Inside the Mufid Elfgeeh Investigation
Mufid Elfgeeh was arrested in 2014 when he took possession of two handguns and two silencers he bought for $1,000. In March, he was sentenced to 270 months in prison for his role in supporting ISIL.
A New York man was recently sentenced to more than 22 years in prison for attempting to provide material support to the Islamic State of Iraq and the Levant (ISIL)—and an FBI investigation revealed that he was dangerously close to shifting from support to violent jihad on U.S. soil.
Described as one of the first ISIL recruiters ever apprehended, 32-year-old Mufid Elfgeeh was arrested in Rochester in May 2014, just weeks after ISIL had been officially designated a terrorist organization.
Born in Northern Yemen, where he was introduced to radical Muslim teaching at an early age, Elfgeeh moved to Brooklyn, New York as a teenager to be with his father and later relocated to Rochester, where he ran a small pizza shop.
He became increasingly outspoken about his radical religious beliefs—so much so that he was asked to leave three different Rochester mosques, according to FBI agents who investigated the case out of the Bureau’s Buffalo Division. In late 2013, a concerned individual in the community—and a trusted FBI source—alerted members of the Rochester Joint Terrorism Task Force (JTTF) about Elfgeeh’s actions.
Elfgeeh actively recruited and attempted to send two individuals to Syria to fight on behalf of ISIL. He sent anti-American ISIL propaganda videos to one of the individuals and paid for his passport. He provided guidance about traveling to Syria, along with an overseas contact to coordinate the trip. Fortunately, both individuals were cooperating with the investigation. Elfgeeh also sent $600 to a third man in Yemen to travel to Syria to fight for ISIL.
In addition, he used social media to declare his support for violent jihad and ISIL, and encouraged others to do the same. Unbeknownst to Elfgeeh, though, JTTF investigators were monitoring his every move.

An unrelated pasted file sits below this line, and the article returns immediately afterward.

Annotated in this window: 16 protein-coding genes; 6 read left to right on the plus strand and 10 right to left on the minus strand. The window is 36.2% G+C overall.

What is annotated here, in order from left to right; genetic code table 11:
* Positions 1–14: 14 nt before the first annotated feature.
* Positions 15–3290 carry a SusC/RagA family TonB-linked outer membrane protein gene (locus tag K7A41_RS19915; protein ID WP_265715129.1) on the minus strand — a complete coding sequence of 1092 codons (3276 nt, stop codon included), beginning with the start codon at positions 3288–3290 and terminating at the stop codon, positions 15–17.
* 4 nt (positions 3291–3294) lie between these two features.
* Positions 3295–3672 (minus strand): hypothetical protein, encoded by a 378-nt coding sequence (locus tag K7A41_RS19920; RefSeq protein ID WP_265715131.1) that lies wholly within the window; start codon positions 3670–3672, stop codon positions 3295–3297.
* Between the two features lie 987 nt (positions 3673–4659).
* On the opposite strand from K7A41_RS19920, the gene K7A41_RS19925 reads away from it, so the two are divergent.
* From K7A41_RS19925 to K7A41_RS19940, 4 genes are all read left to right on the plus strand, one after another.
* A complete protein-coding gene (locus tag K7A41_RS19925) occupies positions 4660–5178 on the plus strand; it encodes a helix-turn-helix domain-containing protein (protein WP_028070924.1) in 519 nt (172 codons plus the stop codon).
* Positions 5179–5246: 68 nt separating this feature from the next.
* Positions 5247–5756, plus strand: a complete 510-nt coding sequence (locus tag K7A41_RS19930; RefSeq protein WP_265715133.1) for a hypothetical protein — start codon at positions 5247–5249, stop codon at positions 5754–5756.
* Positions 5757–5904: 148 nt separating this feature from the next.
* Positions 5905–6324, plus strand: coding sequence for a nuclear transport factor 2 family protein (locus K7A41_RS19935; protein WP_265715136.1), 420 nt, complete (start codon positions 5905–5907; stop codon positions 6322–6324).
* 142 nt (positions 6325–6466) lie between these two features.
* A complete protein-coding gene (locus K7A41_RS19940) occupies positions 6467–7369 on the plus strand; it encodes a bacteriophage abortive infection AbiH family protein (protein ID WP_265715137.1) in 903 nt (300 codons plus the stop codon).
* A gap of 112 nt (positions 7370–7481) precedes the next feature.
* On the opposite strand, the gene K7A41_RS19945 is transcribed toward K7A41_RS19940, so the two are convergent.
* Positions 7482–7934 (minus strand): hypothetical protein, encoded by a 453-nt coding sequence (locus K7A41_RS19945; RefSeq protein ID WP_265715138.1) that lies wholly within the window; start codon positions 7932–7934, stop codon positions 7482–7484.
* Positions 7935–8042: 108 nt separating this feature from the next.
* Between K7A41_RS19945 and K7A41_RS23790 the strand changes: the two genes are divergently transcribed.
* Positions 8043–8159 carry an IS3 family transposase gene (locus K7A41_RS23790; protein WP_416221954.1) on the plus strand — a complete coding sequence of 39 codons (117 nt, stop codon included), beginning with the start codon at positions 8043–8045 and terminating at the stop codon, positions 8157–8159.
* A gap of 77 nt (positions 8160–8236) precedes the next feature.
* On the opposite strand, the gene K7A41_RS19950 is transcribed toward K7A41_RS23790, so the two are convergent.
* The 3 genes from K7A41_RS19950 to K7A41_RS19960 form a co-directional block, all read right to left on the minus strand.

During the 18-month investigation, Elfgeeh started to see himself as more than a facilitator and began discussing targeting U.S. servicemen. “Killing U.S. veterans was justified in his mind,” said an FBI agent assigned to the investigation. “He had stated, ‘we kill them as they kill us.’ ” Later, Elfgeeh approached an individual he believed was a fellow jihadist—who was cooperating with the FBI—and wanted to buy weapons.
“He had debts and little money,” said the FBI agent, “but he came up with a $1,000 to buy two handguns and two silencers, money that should have gone to paying his next month’s restaurant bills. At that point,” the agent added, “the investigation changed—from a guy who was providing financial support and attempting to recruit people, to someone who was planning an attack. In our minds he was in the final stages of an operation. Nobody gets two guns with silencers for personal protection.”
JTTF investigators arranged for the gun purchase—real handguns that were rendered safe so they could not be fired. When Elfgeeh took possession of the weapons, he was arrested. “We knew we had to get him off the street,” the agent said.
Elfgeeh was indicted on a variety of charges stemming from his terrorist activities, and in December 2015 he pleaded guilty to his role in providing support to ISIL. In March 2016, he was sentenced to 270 months in prison.
The FBI agent who supervised the investigation credits local, state, and federal JTTF partners with their tireless efforts in bringing Elfgeeh to justice and making sure he was not able to hurt anyone. “Everyone in the community recognized that he was a threat to public safety,” he said.
- Press release